The Commercial and Cultrural Implications of Online Distribution

Alexander Michael Jacobs


While the reality of online distribution is not new, the continual advances in infrastructure have allowed this disruptive technology to encompass various media.  Online distribution allows for the precipitous and selective acquisition of media.  Online distribution has enormous positive potential for various people.  It allows for the free flow of information that can provide an individual with college level knowledge on any subject.  It can also introduce upstart artists and manufactures to individuals that would otherwise never be exposed to their products.  However, this technology presents serious implications for businesses associated with media distribution.  With its ability to give users unprecedented access to media, such as songs and books, online distribution enables the replacement of physical media all together.  This process can already be seen in the music industry and is on the precipice of occurring in both the gaming and book industries.  Additionally, online distribution introduces new concerns over copyright protection as it allows individuals to provide the products of others for all people to view and own free of charge.  This reality has forced many companies to institute policies to curb these acts of piracy that arguable hurt actual paying customers.  Perhaps most significantly, online distribution is beginning to change the culture of modern society.  As advances in bandwidth, compression algorithms, integrated devices, and even 3D printers allow for the distribution of ever growing and changing products, society will continue to shift from a materialistic culture to an ever more socialist culture.  This disruptive technology, while having enormous positive potential, may present negative implications to both commercial industries and commercial culture.  In this paper, I provide an overview of online distribution, present a logical framework that defines online distribution as a disruptive technology, and describe the potential negative implications to both the commercial industry and commercial culture.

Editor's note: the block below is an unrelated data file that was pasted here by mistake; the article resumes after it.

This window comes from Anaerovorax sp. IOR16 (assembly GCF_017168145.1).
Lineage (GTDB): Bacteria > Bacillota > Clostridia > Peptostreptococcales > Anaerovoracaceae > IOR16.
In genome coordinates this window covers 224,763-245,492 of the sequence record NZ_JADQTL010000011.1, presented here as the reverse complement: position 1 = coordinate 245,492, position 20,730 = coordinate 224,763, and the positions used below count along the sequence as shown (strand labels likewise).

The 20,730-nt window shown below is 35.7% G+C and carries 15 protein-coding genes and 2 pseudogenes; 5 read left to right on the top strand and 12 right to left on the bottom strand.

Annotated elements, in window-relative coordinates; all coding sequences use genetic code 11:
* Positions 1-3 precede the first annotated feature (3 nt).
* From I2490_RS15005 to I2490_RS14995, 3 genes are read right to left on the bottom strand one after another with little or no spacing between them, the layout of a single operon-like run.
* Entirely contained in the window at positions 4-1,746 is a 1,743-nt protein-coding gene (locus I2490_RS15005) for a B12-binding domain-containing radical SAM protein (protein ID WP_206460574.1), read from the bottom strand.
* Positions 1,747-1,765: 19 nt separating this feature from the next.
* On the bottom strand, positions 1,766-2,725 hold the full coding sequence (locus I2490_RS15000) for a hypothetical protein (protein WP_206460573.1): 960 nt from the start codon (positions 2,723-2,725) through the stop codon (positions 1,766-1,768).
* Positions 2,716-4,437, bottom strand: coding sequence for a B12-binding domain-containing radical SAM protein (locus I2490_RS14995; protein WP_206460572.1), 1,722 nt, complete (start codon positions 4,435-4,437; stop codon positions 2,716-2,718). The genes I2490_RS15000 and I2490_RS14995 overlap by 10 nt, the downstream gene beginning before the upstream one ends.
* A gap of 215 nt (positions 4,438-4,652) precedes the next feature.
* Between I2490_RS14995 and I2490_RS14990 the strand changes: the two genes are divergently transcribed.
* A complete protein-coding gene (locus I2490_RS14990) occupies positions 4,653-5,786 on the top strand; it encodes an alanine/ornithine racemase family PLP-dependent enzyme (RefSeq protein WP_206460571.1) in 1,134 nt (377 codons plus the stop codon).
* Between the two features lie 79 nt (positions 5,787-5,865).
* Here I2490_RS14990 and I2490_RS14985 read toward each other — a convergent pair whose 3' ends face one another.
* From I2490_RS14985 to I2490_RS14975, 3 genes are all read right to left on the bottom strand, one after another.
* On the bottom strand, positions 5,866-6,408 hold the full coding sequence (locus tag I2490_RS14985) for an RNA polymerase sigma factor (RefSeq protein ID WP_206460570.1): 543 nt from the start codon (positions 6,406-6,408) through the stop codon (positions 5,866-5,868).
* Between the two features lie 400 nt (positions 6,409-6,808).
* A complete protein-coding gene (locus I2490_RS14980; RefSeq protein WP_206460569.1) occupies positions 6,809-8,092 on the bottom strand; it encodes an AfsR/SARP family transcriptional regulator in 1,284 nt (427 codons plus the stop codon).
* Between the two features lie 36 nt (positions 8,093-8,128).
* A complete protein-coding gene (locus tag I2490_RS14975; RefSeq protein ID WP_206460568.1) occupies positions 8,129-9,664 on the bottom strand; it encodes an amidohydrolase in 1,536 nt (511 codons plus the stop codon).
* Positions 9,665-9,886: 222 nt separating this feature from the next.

Online Distribution; Disruptive; Innovation

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